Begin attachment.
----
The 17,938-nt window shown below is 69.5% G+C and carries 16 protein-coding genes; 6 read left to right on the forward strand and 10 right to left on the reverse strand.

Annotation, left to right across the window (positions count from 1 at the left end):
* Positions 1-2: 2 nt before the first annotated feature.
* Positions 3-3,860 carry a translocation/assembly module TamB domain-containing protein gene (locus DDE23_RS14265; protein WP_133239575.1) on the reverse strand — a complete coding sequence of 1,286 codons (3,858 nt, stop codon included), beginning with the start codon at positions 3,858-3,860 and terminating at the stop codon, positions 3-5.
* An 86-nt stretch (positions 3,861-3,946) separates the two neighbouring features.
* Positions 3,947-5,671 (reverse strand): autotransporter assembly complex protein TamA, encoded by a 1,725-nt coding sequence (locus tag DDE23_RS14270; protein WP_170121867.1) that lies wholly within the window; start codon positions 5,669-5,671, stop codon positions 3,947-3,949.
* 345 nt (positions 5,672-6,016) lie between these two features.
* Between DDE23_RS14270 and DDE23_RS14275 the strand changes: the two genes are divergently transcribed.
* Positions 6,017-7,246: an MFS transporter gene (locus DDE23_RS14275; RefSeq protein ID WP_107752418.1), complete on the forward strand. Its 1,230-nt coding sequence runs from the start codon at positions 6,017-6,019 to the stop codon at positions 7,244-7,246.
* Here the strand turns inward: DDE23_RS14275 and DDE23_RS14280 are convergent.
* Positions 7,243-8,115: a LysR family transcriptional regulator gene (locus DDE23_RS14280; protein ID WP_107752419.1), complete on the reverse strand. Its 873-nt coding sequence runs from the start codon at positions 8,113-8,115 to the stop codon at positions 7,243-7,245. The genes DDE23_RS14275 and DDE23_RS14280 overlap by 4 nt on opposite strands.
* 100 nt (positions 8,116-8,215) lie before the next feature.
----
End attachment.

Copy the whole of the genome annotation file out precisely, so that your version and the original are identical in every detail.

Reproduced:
The 17,938-nt window shown below is 69.5% G+C and carries 16 protein-coding genes; 6 read left to right on the forward strand and 10 right to left on the reverse strand.

Annotation, left to right across the window (positions count from 1 at the left end):
* Positions 1-2: 2 nt before the first annotated feature.
* Positions 3-3,860 carry a translocation/assembly module TamB domain-containing protein gene (locus DDE23_RS14265; protein WP_133239575.1) on the reverse strand — a complete coding sequence of 1,286 codons (3,858 nt, stop codon included), beginning with the start codon at positions 3,858-3,860 and terminating at the stop codon, positions 3-5.
* An 86-nt stretch (positions 3,861-3,946) separates the two neighbouring features.
* Positions 3,947-5,671 (reverse strand): autotransporter assembly complex protein TamA, encoded by a 1,725-nt coding sequence (locus tag DDE23_RS14270; protein WP_170121867.1) that lies wholly within the window; start codon positions 5,669-5,671, stop codon positions 3,947-3,949.
* 345 nt (positions 5,672-6,016) lie between these two features.
* Between DDE23_RS14270 and DDE23_RS14275 the strand changes: the two genes are divergently transcribed.
* Positions 6,017-7,246: an MFS transporter gene (locus DDE23_RS14275; RefSeq protein ID WP_107752418.1), complete on the forward strand. Its 1,230-nt coding sequence runs from the start codon at positions 6,017-6,019 to the stop codon at positions 7,244-7,246.
* Here the strand turns inward: DDE23_RS14275 and DDE23_RS14280 are convergent.
* Positions 7,243-8,115: a LysR family transcriptional regulator gene (locus DDE23_RS14280; protein ID WP_107752419.1), complete on the reverse strand. Its 873-nt coding sequence runs from the start codon at positions 8,113-8,115 to the stop codon at positions 7,243-7,245. The genes DDE23_RS14275 and DDE23_RS14280 overlap by 4 nt on opposite strands.
* 100 nt (positions 8,116-8,215) lie before the next feature.